Imagine being smarter than the market and generating consistent returns. A new study suggests that this could be possible thanks to machine learning (ML) models that analyze international stock market data.
In the complex world of financial markets, accurately forecasting stock prices is a significant challenge. One approach is based on improving information about stock market anomalies, factors that influence a stock’s performance. Traditional methods that combine information from these anomalies often reach their limits, especially in global stock investments. However, machine learning (ML) methods, a branch of artificial intelligence (AI), offer a promising solution. These methods can aggregate various factors to enhance stock profitability predictions, as demonstrated by a study conducted by researchers from Kaiserslautern and Munich, published in the “Journal of Asset Management.”
Predicting stock returns is akin to forecasting the weather and requires a multitude of data points. These include, for example, temperatures and humidity at high altitude, as well as air currents, cloud cover, and duration of sunlight. Just as detailed weather data are crucial for accurate weather predictions, a large amount of financial data and intelligent methods to combine this information are essential in determining whether an investment is likely to be profitable.
These data include so-called capital market anomalies. “More than 400 of them, identified in recent years by leading financial journals, are considered predictive of stock profitability,” explains Professor Dr. Vitor Azevedo from the University of Kaiserslautern-Landau, co-author of the study. An example is the well-known “price-to-earnings ratio” (P/E ratio) of a stock. Value strategies can use this metric to invest in (seemingly) affordable stocks with low P/E ratios. Another example is the “short-term reversal effect,” where stocks with the lowest returns in the previous month tend to outperform those with the highest returns in the following month.
However, which of these anomalies are relevant? How do they interrelate, and what is their impact when combined? In the study, Azevedo, Professor Dr. Sebastian Müller from the Technical University of Munich, and Sebastian Kaiser from Roland Berger aimed to determine if artificial intelligence could address these questions. “Traditional methods such as regression analyses have their limits in this context,” notes Azevedo. “That’s why we used machine learning methods capable of uncovering complex relationships within large datasets.” This approach is often termed nonlinear combination in expert circles.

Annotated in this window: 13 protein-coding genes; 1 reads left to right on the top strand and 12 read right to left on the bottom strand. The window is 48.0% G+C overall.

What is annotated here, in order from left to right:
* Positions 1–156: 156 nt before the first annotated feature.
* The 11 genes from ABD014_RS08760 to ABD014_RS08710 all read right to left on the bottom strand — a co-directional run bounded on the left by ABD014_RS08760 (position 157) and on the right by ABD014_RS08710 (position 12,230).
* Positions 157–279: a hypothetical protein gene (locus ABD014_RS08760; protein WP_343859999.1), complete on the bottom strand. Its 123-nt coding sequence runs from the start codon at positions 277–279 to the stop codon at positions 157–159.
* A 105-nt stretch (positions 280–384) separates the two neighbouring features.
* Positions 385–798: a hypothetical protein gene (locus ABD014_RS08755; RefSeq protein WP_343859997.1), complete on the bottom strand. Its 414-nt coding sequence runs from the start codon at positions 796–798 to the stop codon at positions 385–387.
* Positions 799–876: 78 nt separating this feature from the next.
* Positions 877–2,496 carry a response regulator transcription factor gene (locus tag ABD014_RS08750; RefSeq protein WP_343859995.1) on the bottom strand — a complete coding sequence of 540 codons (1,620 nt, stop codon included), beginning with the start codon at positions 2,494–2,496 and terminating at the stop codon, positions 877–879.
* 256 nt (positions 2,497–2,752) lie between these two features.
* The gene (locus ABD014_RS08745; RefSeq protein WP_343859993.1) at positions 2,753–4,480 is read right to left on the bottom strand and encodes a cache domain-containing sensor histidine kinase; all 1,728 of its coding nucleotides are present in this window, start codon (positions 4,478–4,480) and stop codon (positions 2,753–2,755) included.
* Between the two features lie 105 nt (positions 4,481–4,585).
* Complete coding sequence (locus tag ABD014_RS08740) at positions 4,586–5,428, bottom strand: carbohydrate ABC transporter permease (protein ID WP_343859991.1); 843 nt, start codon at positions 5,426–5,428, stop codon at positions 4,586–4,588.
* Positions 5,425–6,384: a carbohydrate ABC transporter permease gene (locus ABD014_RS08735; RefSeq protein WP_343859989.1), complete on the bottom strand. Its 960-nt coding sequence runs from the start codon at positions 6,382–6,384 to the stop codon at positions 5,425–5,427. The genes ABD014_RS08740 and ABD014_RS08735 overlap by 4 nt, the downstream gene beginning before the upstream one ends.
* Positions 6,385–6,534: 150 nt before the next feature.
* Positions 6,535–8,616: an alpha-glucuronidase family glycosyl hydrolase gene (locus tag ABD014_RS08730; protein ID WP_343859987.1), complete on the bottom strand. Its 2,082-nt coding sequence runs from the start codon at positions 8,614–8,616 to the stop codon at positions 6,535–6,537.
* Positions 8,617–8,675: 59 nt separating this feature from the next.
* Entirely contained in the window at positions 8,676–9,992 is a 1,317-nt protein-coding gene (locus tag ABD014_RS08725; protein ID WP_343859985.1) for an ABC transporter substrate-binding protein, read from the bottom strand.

For their analysis, the economists examined various ML approaches. They scrutinized nearly 1.9 billion observations of anomalies in stock months from 1980 to 2019 across 68 countries and employed 46 different machine learning models to identify patterns and predict future market movements.
“We found that these AI models significantly outperform traditional methods. Machine learning models can predict stock returns with notable accuracy, achieving an average monthly return of up to 2.71 percent, compared to approximately 1 percent for traditional methods,” adds Professor Azevedo.
Feedback neural networks and composite predictors emerged as the top performers, particularly those employing specific techniques such as elastic net feature reduction and percentage-ranked performance as targets. Even after accounting for transaction costs of up to 300 basis points, the models held strong, demonstrating their robustness and potential profitability.
Importance for Financial Markets
This research sheds light on the power of machine learning in financial markets, which could lead to new investment strategies. Financial managers could potentially use it in the future to develop new stock pricing models.
Additionally, the study’s findings challenge traditional asset pricing theories and suggest that market inefficiencies may exist, exploitable through sophisticated machine learning models.
The researchers from Kaiserslautern and Munich recommend, among other things, careful data preparation to properly account for outliers and missing values, especially when working with international data, as they write in their study. Furthermore, they advise reviewing ethical and regulatory concerns before implementing these AI techniques.
Investors, analysts, and financial professionals should closely monitor the developments in this exciting field. The study was funded by Projekt DEAL.
RPTU Kaiserslautern-Landau, Department of Financial Management
Gottlieb-Daimler-Straße 42, Kaiserslautern, 67663, Germany
Azevedo, V., Kaiser, G.S. & Mueller, S. Stock market anomalies and machine learning across the globe. J Asset Manag 24, 419–441 (2023). https://doi.org/10.1057/s41260-023-00318-z
Note: Article prepared with information from the Rheinland-Pfälzische Technische Universität Kaiserslautern-Landau and scientific study.